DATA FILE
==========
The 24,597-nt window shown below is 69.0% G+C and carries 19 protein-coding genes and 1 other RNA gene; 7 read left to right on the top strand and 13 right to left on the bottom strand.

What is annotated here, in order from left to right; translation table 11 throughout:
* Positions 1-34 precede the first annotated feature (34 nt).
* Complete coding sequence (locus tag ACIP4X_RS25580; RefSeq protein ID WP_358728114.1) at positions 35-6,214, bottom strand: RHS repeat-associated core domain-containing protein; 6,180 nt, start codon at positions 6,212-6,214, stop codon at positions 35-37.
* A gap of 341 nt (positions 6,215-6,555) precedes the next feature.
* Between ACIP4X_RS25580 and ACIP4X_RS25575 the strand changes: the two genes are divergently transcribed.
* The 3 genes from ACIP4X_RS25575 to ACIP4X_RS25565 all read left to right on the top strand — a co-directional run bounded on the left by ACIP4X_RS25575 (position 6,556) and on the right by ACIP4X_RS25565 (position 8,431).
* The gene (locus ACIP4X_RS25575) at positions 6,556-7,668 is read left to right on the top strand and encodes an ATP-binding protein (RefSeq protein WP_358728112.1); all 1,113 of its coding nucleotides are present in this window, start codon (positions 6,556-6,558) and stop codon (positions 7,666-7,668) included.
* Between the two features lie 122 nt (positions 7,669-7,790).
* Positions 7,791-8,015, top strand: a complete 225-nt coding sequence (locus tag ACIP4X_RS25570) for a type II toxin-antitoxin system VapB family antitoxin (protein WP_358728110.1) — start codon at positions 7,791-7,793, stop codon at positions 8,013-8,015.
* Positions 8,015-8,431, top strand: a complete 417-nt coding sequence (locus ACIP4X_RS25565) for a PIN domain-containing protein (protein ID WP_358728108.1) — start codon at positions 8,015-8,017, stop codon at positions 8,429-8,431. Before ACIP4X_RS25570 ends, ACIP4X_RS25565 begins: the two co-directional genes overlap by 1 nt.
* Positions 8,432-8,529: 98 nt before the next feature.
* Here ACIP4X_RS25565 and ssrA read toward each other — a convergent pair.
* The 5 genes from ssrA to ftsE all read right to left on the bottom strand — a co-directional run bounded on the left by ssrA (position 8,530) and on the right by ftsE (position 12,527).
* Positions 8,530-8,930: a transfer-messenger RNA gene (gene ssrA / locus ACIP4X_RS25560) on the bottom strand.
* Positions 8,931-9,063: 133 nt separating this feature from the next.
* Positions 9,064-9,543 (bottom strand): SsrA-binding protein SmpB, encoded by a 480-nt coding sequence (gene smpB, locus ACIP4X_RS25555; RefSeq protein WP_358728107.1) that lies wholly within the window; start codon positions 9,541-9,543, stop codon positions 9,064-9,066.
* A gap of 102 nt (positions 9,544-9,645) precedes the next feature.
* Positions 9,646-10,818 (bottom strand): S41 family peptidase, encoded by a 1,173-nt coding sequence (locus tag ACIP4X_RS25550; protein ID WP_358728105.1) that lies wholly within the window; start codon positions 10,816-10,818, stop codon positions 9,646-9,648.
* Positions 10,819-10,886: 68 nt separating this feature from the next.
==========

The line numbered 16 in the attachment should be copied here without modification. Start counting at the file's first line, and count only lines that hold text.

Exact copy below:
* Positions 8,931-9,063: 133 nt separating this feature from the next.